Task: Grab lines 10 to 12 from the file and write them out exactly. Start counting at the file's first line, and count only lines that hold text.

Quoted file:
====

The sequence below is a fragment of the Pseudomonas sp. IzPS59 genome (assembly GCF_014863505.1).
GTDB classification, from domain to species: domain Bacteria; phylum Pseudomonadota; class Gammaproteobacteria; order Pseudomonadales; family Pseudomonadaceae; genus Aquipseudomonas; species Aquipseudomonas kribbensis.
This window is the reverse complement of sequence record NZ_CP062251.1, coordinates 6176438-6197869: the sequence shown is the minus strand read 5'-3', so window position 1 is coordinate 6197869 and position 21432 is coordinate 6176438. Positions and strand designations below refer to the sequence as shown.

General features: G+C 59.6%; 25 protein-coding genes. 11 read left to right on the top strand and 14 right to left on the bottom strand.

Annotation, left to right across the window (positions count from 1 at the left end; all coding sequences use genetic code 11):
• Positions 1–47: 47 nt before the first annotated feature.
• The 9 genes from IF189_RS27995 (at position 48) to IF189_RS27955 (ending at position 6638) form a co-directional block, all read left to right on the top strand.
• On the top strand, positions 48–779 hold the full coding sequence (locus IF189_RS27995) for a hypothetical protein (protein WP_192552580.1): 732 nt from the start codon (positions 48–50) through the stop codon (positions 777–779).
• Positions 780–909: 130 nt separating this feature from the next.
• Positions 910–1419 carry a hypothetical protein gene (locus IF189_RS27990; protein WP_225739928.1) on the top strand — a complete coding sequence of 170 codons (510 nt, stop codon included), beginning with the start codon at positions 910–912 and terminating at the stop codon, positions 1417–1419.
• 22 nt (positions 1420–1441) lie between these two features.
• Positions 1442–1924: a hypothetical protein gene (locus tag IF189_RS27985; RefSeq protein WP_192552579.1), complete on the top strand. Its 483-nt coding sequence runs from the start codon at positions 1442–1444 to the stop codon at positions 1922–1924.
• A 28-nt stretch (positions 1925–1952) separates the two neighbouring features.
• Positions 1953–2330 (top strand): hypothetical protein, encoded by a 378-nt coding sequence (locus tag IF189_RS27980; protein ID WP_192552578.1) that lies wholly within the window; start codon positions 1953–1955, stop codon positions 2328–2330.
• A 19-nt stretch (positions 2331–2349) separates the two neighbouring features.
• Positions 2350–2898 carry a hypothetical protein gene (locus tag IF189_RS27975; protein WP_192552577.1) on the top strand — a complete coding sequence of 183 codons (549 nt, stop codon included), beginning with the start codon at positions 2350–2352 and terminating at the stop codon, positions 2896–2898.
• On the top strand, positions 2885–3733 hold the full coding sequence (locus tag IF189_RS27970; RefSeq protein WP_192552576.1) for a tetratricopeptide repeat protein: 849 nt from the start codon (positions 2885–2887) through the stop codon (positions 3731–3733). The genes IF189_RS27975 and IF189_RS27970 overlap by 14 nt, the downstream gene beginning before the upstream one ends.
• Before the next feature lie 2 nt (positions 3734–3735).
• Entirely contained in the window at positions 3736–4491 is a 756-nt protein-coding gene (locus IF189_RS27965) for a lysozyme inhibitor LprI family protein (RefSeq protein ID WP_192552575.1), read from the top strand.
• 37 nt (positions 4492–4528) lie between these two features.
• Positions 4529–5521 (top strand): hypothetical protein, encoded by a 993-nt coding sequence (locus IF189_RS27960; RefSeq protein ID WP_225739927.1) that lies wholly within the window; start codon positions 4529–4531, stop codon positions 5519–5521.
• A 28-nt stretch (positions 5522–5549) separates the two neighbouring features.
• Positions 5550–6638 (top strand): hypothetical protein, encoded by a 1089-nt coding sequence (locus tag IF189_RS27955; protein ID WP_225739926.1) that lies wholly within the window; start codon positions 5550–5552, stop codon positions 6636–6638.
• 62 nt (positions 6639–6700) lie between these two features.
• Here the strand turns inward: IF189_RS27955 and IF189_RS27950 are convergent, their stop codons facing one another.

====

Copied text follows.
• Positions 910–1419 carry a hypothetical protein gene (locus IF189_RS27990; protein WP_225739928.1) on the top strand — a complete coding sequence of 170 codons (510 nt, stop codon included), beginning with the start codon at positions 910–912 and terminating at the stop codon, positions 1417–1419.
• 22 nt (positions 1420–1441) lie between these two features.
• Positions 1442–1924: a hypothetical protein gene (locus tag IF189_RS27985; RefSeq protein WP_192552579.1), complete on the top strand. Its 483-nt coding sequence runs from the start codon at positions 1442–1444 to the stop codon at positions 1922–1924.